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  6. I think I told you on the b&w that I preferred this color version. This has to have been shot with the Fuji, no? The clarity is amazing. And your processing? The colors are subdued, subtle, they don’t hit you over the head with the supersaturated colors that most photographers are using. I’ve been trying to go the subtle route with colors lately in my processing and you’ve nailed it. I’ve had the Fuji for 5 days now and just got to go out yesterday to take some real photos which I will hopefully post this week. But In my mind, the colors will be just as subtle. And the texture will stand out like yours does in the brick, and the light will shine as it does on the bushes. Love it! I’m not ignoring your processing, either.

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    • Emilio, I’m so excited you’ve rented a Fuji!!! 😀 Which one? And, yes, this was taken with the 100T. Oh, how I LOVE this powerhouse of a camera. That’s what I took to NYC last week, and I had more fun with this little beauty! I only had a chance to import a fraction of the pictures I took (I’ve been dealing with storage – or lack thereof – on my laptop the past few days), but I’m overjoyed. I can’t wait to hear about your experience and to see your images. And thanks for such kind words about this image. Yes, processing came into play, but I find myself doing less with my Fuji images 😀

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      • Getting deeper into the Fuji before I have to return it next week. A little disappointment last night, though. Probably too high of expectations. But I shot at ISO 6400 last night and the photos are pretty close to unusable due to noise. Was I expecting too much? It’s the X-T1

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        • Emilio, I have a couple of photos from my 100T shot at 6400, and while the noise is certainly there, Nik Dfine2 did a great job with cleanup and I was really pleased with the results. One thing I have read is that when shooting at high ISO, it’s really important to get your exposure pretty damn accurate. Since noise lives in shadows, the more underexposed it is, the more noise there is going to be when that’s compensated for. I’m not sure if that was an issue with any of your photos, but it makes good sense to me.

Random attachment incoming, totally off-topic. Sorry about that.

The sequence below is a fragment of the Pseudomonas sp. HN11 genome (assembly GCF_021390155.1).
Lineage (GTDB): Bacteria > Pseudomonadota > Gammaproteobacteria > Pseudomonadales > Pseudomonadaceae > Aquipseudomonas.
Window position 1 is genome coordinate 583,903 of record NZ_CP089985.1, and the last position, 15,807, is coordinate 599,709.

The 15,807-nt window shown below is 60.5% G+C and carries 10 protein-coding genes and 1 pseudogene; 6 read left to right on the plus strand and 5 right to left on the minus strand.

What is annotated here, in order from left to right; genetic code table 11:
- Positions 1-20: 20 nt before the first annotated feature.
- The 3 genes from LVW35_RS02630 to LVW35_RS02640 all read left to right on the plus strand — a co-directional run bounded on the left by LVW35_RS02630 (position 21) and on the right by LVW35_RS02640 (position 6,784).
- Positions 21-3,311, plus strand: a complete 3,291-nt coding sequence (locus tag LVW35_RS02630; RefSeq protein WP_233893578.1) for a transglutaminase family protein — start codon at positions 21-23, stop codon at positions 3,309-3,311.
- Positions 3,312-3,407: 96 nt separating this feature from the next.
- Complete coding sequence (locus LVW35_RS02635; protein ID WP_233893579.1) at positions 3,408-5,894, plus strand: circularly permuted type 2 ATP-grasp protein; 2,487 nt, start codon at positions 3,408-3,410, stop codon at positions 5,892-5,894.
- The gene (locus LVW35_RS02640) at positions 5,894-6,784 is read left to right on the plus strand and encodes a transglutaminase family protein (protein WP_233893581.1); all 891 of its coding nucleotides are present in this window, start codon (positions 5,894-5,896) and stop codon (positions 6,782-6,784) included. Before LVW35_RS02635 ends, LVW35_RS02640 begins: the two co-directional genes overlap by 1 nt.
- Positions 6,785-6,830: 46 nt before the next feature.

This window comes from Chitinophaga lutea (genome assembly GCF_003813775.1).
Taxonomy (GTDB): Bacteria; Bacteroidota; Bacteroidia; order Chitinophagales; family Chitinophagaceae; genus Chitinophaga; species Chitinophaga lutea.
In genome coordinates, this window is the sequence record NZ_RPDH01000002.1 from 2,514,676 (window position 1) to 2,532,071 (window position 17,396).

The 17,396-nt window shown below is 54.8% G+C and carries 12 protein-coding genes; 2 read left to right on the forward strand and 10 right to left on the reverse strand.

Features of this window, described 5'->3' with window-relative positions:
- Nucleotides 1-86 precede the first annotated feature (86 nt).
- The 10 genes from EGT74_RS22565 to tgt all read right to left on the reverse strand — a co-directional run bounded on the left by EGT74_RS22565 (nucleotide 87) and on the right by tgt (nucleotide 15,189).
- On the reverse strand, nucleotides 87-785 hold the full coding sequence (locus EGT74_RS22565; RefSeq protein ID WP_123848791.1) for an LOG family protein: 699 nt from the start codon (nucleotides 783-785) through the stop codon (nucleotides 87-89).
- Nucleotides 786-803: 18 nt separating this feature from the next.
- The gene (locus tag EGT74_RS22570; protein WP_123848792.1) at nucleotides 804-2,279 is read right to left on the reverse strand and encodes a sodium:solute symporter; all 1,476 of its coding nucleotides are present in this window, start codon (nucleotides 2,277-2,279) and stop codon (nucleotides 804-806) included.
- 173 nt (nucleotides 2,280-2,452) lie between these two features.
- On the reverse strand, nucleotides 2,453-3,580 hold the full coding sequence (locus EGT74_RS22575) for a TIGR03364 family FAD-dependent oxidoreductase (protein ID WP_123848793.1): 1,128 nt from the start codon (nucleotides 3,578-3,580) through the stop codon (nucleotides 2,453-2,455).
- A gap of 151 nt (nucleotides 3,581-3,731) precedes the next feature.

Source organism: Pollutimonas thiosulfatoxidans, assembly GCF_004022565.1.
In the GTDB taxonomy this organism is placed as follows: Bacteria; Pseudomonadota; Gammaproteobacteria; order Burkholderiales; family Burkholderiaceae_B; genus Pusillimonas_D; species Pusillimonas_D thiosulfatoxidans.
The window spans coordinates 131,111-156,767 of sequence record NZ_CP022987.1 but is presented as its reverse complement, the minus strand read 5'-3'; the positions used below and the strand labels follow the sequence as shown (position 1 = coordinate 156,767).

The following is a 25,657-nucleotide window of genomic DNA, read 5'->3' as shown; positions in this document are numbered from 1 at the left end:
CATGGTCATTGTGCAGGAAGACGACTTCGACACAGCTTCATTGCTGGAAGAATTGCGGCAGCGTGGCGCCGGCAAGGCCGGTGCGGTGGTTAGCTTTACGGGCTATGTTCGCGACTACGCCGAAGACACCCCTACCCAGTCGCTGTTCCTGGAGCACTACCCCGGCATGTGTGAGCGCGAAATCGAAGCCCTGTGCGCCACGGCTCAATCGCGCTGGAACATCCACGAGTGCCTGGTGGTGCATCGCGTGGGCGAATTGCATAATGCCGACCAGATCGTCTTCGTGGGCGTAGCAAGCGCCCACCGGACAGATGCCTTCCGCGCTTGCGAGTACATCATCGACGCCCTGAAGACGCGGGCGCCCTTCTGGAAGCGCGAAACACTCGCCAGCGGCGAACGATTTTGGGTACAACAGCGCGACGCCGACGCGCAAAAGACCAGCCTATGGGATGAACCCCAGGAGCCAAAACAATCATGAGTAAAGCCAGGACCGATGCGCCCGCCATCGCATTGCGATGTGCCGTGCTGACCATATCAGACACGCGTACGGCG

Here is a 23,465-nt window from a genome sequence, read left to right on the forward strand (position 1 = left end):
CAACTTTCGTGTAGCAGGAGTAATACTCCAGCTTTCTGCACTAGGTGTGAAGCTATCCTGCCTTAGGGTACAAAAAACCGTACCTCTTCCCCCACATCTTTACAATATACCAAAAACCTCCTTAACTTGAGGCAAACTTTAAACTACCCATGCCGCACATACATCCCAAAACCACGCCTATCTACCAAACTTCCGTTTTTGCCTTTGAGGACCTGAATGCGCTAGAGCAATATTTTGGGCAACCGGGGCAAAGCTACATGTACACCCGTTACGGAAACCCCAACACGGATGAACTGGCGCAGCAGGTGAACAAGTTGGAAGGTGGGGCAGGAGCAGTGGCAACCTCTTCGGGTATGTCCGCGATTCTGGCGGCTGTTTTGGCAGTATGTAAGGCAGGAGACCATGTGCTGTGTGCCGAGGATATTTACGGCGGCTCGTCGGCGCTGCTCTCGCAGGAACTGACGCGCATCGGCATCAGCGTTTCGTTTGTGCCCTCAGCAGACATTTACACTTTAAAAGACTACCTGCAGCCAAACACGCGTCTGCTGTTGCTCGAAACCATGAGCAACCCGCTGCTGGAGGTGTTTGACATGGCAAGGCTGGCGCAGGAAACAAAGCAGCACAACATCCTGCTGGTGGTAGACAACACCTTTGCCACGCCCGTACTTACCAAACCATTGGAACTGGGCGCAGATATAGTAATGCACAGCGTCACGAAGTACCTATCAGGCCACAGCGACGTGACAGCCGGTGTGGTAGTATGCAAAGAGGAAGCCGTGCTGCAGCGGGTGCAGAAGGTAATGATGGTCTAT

Here’s a link to an article on how best to sharpen for Fuji’s sensor (http://petebridgwood.com/wp/2014/10/x-trans-sharpening/). I just came across it a couple of days ago but hadn’t had a chance to read it. It’s written specifically for the X-T1, but I played around a bit this morning and used it on my ISO 6400 shots and it worked well.

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        • I ran across Joe’s response to you today on one of his many blogs (don’t remember which one, or maybe it was your post on the XT-1?) so I think the issue has been ironed out? 6400 is definitely pretty high but doable in a pinch, especially with good noise-removal software. Hope you’re out shooting somewhere awesome on your last day with the T-1!

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        • We drove almost 200 miles yesterday on Route 66. Stopped at Hackberry, Truxton, Valentine, Peach Springs, and Seligman Arizona. Took us 6 hours due to all our stopping and taking photos. Less than 3 hours coming home last night. Today not feeling too good so taking it easy. Just working on the photos.

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        • Hope you’re feeling better today, Emilio. Sounds like a wonderful trip though. Nice way to spend weekend time – on road trips 🙂 It seems I’m falling into the pattern of loving the thrill of taking photos, but not feeling the love of post-processing them all right now. I just can’t seem to get caught up with anything and still have 3 SD cards full of photos from NYC that I haven’t yet put into my computer! I just don’t know where my days go …